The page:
Doctors prescribe iron supplements for iron-deficiency anemia, which can develop when sufficient iron intake is not achieved through diet or with certain conditions such as heavy menstrual periods, pregnancy, Crohn's disease or kidney failure. A possible complication of taking iron supplements is constipation. Although iron supplement-related constipation causes discomfort, it is usually not a serious problem. Prevent or relieve constipation and keep things moving smoothly with a few dietary and lifestyle changes.
Work your way up to taking your full dose of iron to help your digestive system adapt to supplements, which minimizes constipation side effects. Start by taking half the recommended dosage. Gradually increase the dose every three days until you are taking the full recommended daily dosage of iron.
Separate your daily dose of iron into three smaller daily doses to reduce the likelihood of constipation.
Drink a full 8-ounce glass of water or orange juice with each iron pill to provide your intestines with the fluids necessary to produce softer stools. An added benefit to drinking orange juice is that it contains vitamin C, which increases the body's absorption of iron.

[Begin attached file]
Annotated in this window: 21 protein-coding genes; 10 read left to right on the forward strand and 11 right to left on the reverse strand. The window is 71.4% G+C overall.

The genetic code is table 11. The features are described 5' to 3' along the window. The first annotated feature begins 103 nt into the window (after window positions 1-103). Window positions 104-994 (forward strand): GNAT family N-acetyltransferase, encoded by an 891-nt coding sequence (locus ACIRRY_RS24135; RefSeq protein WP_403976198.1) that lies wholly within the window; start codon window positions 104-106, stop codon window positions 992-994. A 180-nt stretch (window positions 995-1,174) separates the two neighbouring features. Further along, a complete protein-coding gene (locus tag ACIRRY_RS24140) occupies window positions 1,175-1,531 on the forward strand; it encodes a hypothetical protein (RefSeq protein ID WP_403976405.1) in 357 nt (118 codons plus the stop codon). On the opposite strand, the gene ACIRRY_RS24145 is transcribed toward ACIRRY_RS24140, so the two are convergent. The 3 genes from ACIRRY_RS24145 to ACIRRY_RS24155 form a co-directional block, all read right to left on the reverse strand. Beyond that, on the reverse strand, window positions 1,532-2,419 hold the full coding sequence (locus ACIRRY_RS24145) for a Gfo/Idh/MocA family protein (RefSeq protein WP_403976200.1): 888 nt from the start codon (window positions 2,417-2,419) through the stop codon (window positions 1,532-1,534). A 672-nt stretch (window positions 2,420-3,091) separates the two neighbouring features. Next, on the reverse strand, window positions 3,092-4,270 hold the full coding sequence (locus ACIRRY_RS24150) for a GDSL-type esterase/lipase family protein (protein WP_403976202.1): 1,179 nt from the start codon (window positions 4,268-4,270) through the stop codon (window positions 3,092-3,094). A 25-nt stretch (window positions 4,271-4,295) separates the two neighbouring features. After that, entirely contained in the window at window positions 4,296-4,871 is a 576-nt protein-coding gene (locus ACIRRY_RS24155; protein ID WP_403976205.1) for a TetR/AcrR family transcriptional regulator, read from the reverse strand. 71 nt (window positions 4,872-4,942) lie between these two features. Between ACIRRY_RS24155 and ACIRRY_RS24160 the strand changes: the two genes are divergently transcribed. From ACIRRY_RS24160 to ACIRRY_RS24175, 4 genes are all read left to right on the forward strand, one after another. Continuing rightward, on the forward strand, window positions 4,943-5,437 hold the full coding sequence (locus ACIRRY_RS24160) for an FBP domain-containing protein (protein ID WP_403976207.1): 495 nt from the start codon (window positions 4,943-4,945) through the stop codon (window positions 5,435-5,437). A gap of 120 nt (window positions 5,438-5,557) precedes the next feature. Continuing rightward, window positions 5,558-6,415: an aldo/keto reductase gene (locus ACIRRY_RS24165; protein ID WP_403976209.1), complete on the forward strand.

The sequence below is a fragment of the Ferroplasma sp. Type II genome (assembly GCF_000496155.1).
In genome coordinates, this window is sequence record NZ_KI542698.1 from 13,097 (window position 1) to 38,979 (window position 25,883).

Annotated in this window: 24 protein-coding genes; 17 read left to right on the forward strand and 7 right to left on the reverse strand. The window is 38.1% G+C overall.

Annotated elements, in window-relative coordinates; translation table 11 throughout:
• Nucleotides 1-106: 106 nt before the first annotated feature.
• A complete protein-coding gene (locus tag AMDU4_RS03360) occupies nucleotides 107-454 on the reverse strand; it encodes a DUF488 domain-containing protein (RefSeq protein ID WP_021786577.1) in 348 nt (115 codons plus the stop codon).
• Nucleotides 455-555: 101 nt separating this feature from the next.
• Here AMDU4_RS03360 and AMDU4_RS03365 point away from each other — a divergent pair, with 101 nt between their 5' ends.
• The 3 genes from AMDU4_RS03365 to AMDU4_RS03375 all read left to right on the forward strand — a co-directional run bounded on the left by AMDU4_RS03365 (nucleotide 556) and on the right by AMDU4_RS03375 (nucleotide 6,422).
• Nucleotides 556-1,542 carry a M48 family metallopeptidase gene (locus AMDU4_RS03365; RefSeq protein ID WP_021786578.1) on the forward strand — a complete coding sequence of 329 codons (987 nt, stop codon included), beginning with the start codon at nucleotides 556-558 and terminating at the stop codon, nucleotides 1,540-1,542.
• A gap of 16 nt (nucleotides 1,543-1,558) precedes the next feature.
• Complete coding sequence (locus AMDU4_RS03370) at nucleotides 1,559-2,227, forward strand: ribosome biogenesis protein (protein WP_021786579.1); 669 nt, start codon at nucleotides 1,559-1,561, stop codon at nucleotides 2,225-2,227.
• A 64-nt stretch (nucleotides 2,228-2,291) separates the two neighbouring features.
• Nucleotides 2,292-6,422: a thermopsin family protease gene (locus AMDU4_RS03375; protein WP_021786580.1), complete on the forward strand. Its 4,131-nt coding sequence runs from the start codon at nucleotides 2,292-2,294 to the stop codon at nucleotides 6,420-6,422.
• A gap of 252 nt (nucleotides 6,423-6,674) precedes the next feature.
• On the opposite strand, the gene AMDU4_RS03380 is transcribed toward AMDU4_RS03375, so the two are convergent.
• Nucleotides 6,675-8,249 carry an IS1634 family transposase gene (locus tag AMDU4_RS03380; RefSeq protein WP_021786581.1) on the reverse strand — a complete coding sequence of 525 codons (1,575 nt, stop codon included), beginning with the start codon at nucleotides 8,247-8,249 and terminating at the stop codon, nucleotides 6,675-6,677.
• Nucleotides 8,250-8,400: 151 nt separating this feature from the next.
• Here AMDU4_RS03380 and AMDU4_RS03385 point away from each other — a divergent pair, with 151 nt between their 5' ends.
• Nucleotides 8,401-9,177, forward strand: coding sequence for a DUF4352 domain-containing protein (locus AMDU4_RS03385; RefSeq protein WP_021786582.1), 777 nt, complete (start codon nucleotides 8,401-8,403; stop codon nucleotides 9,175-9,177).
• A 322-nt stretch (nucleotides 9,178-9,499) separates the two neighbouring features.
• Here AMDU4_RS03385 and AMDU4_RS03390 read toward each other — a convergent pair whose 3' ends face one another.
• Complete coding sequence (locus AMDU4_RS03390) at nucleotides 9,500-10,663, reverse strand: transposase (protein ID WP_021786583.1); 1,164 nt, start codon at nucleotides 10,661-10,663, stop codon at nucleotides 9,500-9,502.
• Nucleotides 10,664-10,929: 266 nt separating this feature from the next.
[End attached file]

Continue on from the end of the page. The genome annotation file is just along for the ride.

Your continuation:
Eat a generous amount of fresh fruits and vegetables each day. Fruits and vegetables are rich in fiber. Fiber adds bulk to stools, making them easier to pass during bowel movements. The U.S. Department of Agriculture Food Pyramid recommends eating two to four servings of fruit and three to five servings of vegetables each day. Include fruits and vegetables in each meal and during snack times to meet your daily requirements.
Exercise each day to stimulate healthy bowel movements. Try physical activities such as walking, 20 minutes of light aerobics or a bike ride.
Use the restroom as soon as you feel the need. Holding bowel movements can lead to constipation.
Take a stool softener when needed to relieve constipation. Stool softeners increase the water content in stool, making them softer and easier to pass during bowel movements. Stool softeners can be taken daily or every other day during periods of persistent constipation. Walgreens' Easy-Lax and Colace Stool Softener are two over-the-counter brands recommended by the University of Washington Medical Center.
To prevent overdose, never take more than the recommended dose of iron without permission from your doctor.
Iron blocks the absorption of some antibiotics. Inform your doctor that you are taking iron supplements before taking antibiotics. Your doctor may prescribe a different antibiotic or recommend that you temporarily discontinue the use of iron supplements during the duration of your antibiotic cycle.
It is normal to have dark-colored stools when taking iron supplements. However, see a doctor if you experience tarry-looking black stools, red streaks in your stools, have abdominal cramps or sharp abdominal pains.
Keep iron supplements out of reach of children and pets. Contact poison control or an emergency room immediately if children or pets accidentally ingest iron supplements.
Contact your doctor for advice if home remedies fail to relieve constipation symptoms.